Circumventing Windows security is not wise and can result in system instability. Do such modifications only when absolutely necessary.

    Regarding bringing back the Classic Start Menu, I see no point in doing this. It is only a crutch and will impede you as you learn how to use Windows 8 as it is meant to be used.
    -- Bob Primak --

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    Quote Originally Posted by bobprimak View Post
    Quick Launch as used in Windows 7 does not natively exist in Windows 8. This article shows one relatively safe hack to bring it back. But it is a hack and not a native feature of Windows 8.
    That's exactly the same situation, method and location as in Windows 7:

    By default Quick Launch is disabled in Windows 7.
    The Quick Launch folder is located at the hidden system folder location C:\Users\(user-name)\AppData\Roaming\Microsoft\Internet Explorer\Quick Launch
    How to Enable or Disable Quick Launch in Windows 7


    Quote Originally Posted by bobprimak View Post
    There is no hidden "super-Administrator" account in Windows 8, to my knowledge.
    There is:

    Built-in Administrator Account - Enable or Disable in Windows 8


    Quote Originally Posted by bobprimak View Post
    Regarding bringing back the Classic Start Menu, I see no point in doing this. It is only a crutch and will impede you as you learn how to use Windows 8 as it is meant to be used.
    No more of a crutch than Desktop or Quick Launch toolbars. Just easier and quicker to use.


    Bruce

  6. #6
    Lounge VIP bobprimak's Avatar
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    I still question whether in the final Release Version there is really a Hidden Administrator Account which has full access across the Win32/WinRT API divide. I haven't seen such an Account in the Beta versions, where I tried to use it.

    "You will not be able to open and run 'Metro' Store Apps while signed in to the built-in Administrator account."
    (from the article)

    I'm not a fan of Quick Launch, so I never noticed its native absence by default in Windows 7. But in Windows 8, it takes a bit more doing to bring back Quick Launch than it does in Windows 7, last I was reading about this.
    Last edited by bobprimak; 2012-12-28 at 09:12.
    -- Bob Primak --

  7. #7
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    Quote Originally Posted by bobprimak View Post
    I still question whether in the final Release Version there is really a Hidden Administrator Account which has full access across the Win32/WinRT API divide.
    Still?


    Quote Originally Posted by bobprimak View Post
    I haven't seen such an Account in the Beta versions, where I tried to use it.
    Why only in Beta versions?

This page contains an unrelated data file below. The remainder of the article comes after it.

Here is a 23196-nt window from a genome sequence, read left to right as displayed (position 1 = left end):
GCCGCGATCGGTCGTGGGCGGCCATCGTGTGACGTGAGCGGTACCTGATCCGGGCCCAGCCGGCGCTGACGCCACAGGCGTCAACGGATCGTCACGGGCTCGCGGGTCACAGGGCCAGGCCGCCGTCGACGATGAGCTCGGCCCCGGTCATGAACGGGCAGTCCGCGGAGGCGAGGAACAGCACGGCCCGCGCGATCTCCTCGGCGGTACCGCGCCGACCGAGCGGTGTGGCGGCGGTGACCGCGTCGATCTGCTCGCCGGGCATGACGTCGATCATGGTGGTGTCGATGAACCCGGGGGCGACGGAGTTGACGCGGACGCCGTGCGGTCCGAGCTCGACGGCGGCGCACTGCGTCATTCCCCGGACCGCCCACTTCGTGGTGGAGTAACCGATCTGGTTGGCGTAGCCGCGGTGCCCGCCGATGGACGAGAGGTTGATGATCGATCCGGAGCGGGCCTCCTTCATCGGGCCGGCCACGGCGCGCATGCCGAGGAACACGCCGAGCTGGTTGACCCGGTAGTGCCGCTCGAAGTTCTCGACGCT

Quote Originally Posted by bobprimak View Post
    "You will not be able to open and run 'Metro' Store Apps while signed in to the built-in Administrator account."
    (from the article)
    Seems entirely logical since you can't run Metro apps with UAC disabled.


    Quote Originally Posted by bobprimak View Post
    I'm not a fan of Quick Launch, so I never noticed its native absence by default in Windows 7. But in Windows 8, it takes a bit more doing to bring back Quick Launch than it does in Windows 7, last I was reading about this.
    Same two steps for Windows 7 or Windows 8: New Toolbar; %AppData%\Microsoft\Internet Explorer\Quick Launch


    Bruce
    Last edited by BruceR; 2013-01-10 at 01:03. Reason: (Toolbar, not Taskbar)

  8. #8
    Lounge VIP bobprimak's Avatar
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    I have questioned several times before the existence of a truly all-empowered Administrator Account in Windows 8.

    More to the point, I haven't tried to use the "Hidden Administrator Account" in Windows 8 since Final Release, which was when I realized that it doesn't have control over Windows RT style Apps. This is a serious limitation, and not the only one I've been reading about.

    Not having access to the 'Metro' Store Apps seems to me to be a very serious limitation for computer administration.

    And no, Quick Launch is not enabled in Windows 8 the same way as in Windows 7. No matter, since I don't use Quick Launch in Windows 7 or Windows 8. I do use the Desktop Toolbar in Windows 8, but that's as close as I've come to a Quick Launch.
    -- Bob Primak --

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    Quote Originally Posted by bobprimak View Post
    And no, Quick Launch is not enabled in Windows 8 the same way as in Windows 7.
    What's the difference?

    How to Enable or Disable Quick Launch in Windows 7

    Quick Launch - Add to Taskbar in Windows 8

    Bruce